A splash of colours – student’s design and creativity in graffiti art brought to the foray
15 July 2022
NUS students took a step into the world of graffiti art and immersed in this versatile form of art, while being educated on its art form at “The Graffiti War”, an event held at the Yusof Ishak House, on 18 June 2022.
The day started with an introductory course to the art form of graffiti, followed by a short demonstration by an instructor and then a hands-on activity in planning a graffiti piece. The challenge was to fit three letters into an A4 paper and the team member with the best conceptualisation had their artwork represented by the team.
Sketching simple ideas – The best is picked!
Next, students put the conceptualisation into action with a hands-on demonstration. They practiced spray painting on mahjong paper, before graffitiing their final piece.
A group all smiles as they posed for their shot with a finished look on their artwork
A photo-taking session to complete the day’s activities
When asked which was the most enjoyable activity, Tan Hin Khai Stephen, Year 4 Computer Science student, said it was hands down the execution of his team’s graffiti design and getting hands on with the aerosol paints. He highlighted: “It was fun and a great opportunity to take part in something lighthearted with a new group of people.”
“I got to appreciate the diverse NUS campus culture, with people from all over the world in my group. Learning and understanding how they viewed the world and the things they do; it was enriching and interesting to hear their lived experiences.
For example, I heard the perspectives of Sri Lankan students on how they felt about the ongoing economic situation in their country. I would not have been able to meet such interesting people in such a conducive medium for discussion without having attended this event,” Stephen elucidated.
Stephen’s group consisted of local and international students (from left to right) Tan Hin Khai Stephen (local), Chin Sek Yi (international, from Malaysia) , Ananya Sinha (international, from India) , Damithri Deshani Munasinghe (international, from Turkey) and Mehmet Sinan Yildirim (international, from Sri Lanka)
Graffiti Art – An art with humble beginnings
“Street art has come from a very humble small beginning from little scratches on a wall to a modern and respected art form with many intricacies. It started with simple, grim “memes” like “Kilroy was here” (no place, and no country, was beyond the reach of America's might), representing the might and power of the US military, turning up wherever they invaded in WW2, to the actual art movement in the 60s and 70s until today,” Stephen said.
“These are interesting notions that I can even trace forward to today’s prevalent meme culture, and how ubiquitous it has become as a global phenomenon in almost every country,” Stephen added.
Learning graffiti art
“I have learnt how to appreciate how graffiti art is designed and created. Making it is not as easy as it looks at the outset, with various techniques required to create the lines, curves, gradients and highlights. This makes the artwork stand out,” Stephen remarked.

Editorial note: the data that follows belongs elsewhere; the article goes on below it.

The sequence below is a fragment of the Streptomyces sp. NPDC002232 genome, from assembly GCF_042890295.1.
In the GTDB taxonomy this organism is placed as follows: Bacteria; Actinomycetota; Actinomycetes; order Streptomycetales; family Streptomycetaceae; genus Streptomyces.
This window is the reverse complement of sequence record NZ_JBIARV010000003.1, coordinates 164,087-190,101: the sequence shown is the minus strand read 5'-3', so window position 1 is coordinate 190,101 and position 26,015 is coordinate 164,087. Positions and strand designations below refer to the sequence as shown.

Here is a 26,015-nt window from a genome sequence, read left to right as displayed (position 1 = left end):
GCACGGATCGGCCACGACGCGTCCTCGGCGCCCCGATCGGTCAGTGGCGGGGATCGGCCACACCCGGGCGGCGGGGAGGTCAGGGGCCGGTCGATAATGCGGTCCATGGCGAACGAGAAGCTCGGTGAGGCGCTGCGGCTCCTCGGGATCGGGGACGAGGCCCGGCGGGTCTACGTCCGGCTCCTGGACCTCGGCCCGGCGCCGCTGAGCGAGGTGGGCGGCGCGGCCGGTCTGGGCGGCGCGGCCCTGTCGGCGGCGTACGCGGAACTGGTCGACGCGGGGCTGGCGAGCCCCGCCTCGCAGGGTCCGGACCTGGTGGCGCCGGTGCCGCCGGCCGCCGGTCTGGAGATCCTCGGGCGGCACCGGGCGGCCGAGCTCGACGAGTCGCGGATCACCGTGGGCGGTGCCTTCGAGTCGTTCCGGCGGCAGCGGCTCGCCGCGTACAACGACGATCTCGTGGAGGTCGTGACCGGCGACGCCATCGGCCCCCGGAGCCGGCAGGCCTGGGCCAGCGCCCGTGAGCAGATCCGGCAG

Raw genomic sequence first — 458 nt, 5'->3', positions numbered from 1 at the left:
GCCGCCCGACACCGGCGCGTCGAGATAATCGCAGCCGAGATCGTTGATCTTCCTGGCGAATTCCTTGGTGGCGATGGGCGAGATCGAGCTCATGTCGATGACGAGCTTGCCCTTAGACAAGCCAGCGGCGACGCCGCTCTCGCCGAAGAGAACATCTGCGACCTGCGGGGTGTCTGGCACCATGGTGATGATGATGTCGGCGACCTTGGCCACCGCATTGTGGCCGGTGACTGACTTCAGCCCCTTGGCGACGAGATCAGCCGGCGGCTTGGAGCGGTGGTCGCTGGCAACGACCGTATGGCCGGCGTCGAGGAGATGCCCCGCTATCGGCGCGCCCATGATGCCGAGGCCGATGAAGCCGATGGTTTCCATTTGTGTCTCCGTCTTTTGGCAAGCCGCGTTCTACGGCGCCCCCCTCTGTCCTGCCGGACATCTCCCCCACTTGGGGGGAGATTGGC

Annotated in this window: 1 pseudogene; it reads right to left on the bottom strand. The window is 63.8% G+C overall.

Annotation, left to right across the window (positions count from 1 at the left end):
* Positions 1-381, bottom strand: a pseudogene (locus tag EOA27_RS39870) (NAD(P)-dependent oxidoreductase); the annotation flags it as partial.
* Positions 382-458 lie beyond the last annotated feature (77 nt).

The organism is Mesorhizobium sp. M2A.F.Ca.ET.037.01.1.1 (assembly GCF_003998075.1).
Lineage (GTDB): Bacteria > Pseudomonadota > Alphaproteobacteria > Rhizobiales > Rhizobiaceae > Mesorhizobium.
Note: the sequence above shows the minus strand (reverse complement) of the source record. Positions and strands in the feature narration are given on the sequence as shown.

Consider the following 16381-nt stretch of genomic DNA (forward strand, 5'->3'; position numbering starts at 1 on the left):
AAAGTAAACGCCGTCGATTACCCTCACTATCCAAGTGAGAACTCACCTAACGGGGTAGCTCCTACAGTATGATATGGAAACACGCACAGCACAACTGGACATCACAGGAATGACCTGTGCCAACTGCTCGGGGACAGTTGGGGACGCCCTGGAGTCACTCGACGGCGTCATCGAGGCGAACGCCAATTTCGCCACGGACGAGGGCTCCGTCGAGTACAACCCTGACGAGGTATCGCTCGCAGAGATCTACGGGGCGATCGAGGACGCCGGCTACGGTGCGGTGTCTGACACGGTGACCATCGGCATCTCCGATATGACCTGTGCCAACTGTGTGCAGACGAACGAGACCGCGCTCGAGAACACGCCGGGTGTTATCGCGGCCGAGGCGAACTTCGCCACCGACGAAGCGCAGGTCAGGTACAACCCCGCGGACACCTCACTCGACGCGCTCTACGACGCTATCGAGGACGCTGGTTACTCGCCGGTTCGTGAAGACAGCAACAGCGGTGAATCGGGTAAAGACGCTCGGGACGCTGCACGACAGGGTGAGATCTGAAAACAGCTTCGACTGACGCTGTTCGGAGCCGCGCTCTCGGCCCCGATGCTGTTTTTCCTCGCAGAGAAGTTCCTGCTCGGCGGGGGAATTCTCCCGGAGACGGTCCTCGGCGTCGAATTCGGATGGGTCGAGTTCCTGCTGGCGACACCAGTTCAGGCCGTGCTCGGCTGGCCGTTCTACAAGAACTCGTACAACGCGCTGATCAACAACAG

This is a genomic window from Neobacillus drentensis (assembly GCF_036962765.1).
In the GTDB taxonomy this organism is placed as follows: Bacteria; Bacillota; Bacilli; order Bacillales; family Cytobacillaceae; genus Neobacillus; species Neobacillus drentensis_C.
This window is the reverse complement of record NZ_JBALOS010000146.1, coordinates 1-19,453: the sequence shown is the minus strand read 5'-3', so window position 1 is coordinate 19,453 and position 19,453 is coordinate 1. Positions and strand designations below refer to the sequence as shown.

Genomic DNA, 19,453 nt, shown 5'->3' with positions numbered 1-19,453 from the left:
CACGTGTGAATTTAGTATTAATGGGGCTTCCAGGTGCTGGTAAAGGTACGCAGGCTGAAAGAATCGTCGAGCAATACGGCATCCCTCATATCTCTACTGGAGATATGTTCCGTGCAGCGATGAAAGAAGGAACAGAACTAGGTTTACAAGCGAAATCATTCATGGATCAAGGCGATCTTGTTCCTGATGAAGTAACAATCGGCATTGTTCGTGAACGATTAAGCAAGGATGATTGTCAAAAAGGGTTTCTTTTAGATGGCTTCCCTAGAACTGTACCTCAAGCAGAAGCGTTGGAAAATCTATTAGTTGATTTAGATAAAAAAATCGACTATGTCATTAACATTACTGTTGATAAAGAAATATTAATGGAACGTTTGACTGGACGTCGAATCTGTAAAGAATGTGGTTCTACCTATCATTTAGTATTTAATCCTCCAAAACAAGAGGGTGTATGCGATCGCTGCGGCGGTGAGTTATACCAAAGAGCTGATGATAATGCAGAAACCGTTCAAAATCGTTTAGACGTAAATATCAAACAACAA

“Different art forms and meanings can be produced using spray cans,” Chin Sek Yi, Year 1 Life Science student, added in amazement. “Our group used several bright colours like orange, yellow and neon green to paint an image of a lemon, which signifies "refreshing", which encapsulated the theme for Graffiti War which was refreshing.”
Stephen spray painting
Compared to other groups with more jagged fonts, our group uses a more cursive font, which provides a more soft and lively effect. This is because besides the colour scheme, the word's font also gives a different feel to the art piece,” Sek Yi said.
Colour scheme, spray painting skills, and techniques (e.g., non-shaky hands) are some skills needed to convey a message
“Overall, our art piece would not be perfect if it wasn't for my group members' "artistic" touch. Some members were quite good with the spray cans, "saving" our work whenever one of us with shaky hands managed to "destroy" our work. And I remember the fun and laughter that we all had whenever these mini disasters happened. No wonder it's called graffiti WAR, it's a roller coaster ride of art-ruining and art-saving events and it's a fun war that I genuinely enjoy,” Sek Yi said.
Graffiti interlaced in deeper meanings
“Graffiti can be much more than just a juvenile act of vandalism; it is a call to attention to some message that the artist wants to convey. Be that just to say, “I am here”, as a part of a political movement or something fun,” Stephen explained.
“This epithet is something I would not have understood if I had not attended this event and firsthand participated in the creation of such a work of art and being given some time to reflect on it,” Stephen surmised.
“I would invite the same group of friends if I were to attend an event like that again. I had so much fun with them, and we clicked well!” said Sek Yi.
“I have also witnessed first-hand how art can connect and be a common medium of expression to capture the zeitgeist of a moment in time regardless of background from a diverse group of people such as my group, ” remarked Stephen.
“I would certainly want to sign up again and meet more such interesting people!” He ended off elatedly.